Tim here again-
"On November 13, 1974, Karen Silkwood, an employee of a nuclear facility, left to meet with a reporter from the New York Times. She never got there."
And 34 years later, we still don't know exactly what happened to her, though anyone who has seen 1983's Silkwood probably has their suspicions. After all, the film brings the woman back to life in the form of Meryl Streep, at her most lifeforce-tastic, while depicting the manager whose lives she was making so difficult as a pasty, puffy, shifty sort of fellow, the kind who looks like he's constantly about to break into sweat. We don't have the slightest difficulty believing that he and his cronies are just the kind of people to take out a hit on a troublesome young activist, especially since Silkwood is always so engaging and easy to like, and darn it, just plain good, despite some troubling details about her personal life that keep creeping in, adding just enough ambiguity that we can't be absolutely sure that she wasn't maybe at fault for her supposed single-vehicle car crash.
I assume that everybody visiting this site knows why they, at the very least, ought to have seen Silkwood by now (I just finally did *cough* thismorning): Streep in one of the great performances of her early career (it netted her Oscar nomination #5), Cher's breakthrough as a "serious" actress, Kurt Russell's most nuanced dramatic performance ever. Certainly, the combined talents of those three actors, feeding off of each other and giving back so much intimacy, each member of the triangle driving the others to reach their peak, is enough to make Silkwood an excellent human-sized story; personal and observant in a way to make it far more than what the concept threatens to make it, another routine "social activist" picture in the Norma Rae mold.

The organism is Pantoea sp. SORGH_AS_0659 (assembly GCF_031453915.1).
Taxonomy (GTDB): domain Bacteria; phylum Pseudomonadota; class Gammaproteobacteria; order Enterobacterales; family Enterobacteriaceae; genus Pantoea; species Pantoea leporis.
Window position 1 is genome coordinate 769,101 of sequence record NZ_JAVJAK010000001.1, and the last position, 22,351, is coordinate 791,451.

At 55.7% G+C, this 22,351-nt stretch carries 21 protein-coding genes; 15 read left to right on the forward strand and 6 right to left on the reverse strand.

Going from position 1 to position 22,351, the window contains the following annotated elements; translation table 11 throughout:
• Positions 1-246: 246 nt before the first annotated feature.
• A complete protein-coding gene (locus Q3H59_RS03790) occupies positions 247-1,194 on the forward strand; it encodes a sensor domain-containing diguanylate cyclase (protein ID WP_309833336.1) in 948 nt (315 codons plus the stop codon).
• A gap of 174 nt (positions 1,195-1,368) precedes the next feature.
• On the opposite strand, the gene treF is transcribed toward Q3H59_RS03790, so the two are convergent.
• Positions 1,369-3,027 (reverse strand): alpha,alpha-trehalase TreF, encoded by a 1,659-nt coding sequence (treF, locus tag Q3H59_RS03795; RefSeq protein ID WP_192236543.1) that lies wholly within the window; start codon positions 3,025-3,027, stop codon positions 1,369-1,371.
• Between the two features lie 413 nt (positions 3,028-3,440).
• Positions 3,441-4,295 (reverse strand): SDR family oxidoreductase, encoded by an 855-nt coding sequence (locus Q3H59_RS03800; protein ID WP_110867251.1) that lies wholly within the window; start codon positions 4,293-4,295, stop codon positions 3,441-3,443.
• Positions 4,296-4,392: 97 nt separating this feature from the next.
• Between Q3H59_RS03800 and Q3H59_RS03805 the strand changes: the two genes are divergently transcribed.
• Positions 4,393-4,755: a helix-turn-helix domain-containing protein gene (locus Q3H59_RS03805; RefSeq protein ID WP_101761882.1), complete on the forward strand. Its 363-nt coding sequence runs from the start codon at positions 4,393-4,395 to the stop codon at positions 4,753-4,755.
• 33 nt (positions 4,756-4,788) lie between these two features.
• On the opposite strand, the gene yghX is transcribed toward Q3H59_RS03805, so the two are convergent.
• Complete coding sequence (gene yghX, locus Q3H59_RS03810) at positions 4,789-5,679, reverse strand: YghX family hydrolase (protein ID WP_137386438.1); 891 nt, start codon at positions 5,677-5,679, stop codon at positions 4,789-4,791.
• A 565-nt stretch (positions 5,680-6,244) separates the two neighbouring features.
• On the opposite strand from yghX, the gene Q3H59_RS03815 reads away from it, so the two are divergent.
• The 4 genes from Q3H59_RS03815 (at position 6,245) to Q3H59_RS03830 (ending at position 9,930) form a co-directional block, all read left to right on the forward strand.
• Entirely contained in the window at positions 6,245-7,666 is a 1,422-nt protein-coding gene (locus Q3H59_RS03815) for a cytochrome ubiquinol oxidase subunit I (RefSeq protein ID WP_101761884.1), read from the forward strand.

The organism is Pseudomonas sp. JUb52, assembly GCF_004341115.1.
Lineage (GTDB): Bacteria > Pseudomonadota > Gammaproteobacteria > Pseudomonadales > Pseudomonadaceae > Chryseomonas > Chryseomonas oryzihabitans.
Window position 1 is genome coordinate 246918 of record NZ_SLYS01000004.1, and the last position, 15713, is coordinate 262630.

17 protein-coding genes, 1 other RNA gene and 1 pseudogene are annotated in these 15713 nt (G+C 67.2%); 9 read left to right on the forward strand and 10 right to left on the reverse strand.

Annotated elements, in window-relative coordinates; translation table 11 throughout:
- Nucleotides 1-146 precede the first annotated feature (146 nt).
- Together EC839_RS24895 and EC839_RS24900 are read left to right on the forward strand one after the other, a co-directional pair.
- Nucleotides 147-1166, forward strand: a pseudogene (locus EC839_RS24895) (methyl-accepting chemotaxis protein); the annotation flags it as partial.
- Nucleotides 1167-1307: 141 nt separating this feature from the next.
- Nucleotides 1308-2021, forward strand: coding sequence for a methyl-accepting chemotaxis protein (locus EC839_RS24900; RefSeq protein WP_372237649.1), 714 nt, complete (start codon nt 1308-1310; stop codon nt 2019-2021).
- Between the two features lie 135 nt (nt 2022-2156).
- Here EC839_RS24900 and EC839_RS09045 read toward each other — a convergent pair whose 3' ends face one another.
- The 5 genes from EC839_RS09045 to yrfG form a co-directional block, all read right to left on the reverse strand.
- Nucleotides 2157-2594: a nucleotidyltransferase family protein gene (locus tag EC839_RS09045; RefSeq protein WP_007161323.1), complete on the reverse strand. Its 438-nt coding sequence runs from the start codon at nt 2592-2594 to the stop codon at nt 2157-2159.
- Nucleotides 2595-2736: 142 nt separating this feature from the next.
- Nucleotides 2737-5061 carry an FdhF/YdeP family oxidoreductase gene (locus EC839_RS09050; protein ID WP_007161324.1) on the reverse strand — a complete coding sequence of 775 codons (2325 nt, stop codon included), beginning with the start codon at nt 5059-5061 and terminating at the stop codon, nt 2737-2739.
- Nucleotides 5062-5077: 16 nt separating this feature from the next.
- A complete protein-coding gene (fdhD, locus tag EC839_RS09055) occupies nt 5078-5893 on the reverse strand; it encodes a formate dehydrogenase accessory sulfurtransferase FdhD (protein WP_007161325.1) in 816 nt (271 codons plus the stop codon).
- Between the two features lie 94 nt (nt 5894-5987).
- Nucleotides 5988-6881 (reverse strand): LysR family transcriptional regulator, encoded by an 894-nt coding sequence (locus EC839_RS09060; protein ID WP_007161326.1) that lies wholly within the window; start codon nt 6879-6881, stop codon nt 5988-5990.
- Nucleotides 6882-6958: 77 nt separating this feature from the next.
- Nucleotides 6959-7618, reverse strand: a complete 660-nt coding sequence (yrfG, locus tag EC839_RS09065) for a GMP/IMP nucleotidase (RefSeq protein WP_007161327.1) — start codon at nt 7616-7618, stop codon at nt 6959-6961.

Less obviously, but just as importantly, the film relies heavily on the careful handling by director Mike Nichols of Nora Ephron and Alice Arlen's fine script: Nichols was on his very best behavior here, opening up the characters through unstressed details and very delicate use of the camera frame to suggest the ongoing shift between the main characters, and their environment.
And it's that ending where Nichols does some of the best work of the film- nay, of his career. With the script rightfully refusing to conjecture what happened that night, Nichols finds an uncanny way to clearly indicate what he wants us to think, while steadfastly maintaining ambiguity. The tension-raising long shot of a car following Karen on a lonely road, which in one steady take shows the lights of that car slowly appear and then draw painfully near, suggests a lot, but it shows absolutely nothing, other than Karen's panic and paranoia. Or the quick insert of Cher's Dolly, Karen's best friend and possible betrayer (foreshadowed in another directorial coup on an airplane), silently crying: it tells the viewer nothing, but creates a feeling of intense foreboding.
Does Silkwood assume, for the sake of drama, that its heroine was murdered? Absolutely, and yet there's not a frame of the film that I can use to prove it. It's that same haunting ambiguity that made the circumstances of Karen Silkwood's death so compelling in the first place; and the filmmakers' ability to honor both her memory and the known facts at the same time is one of the surest reasons that this movie is one of the great true-story thrillers of its decade.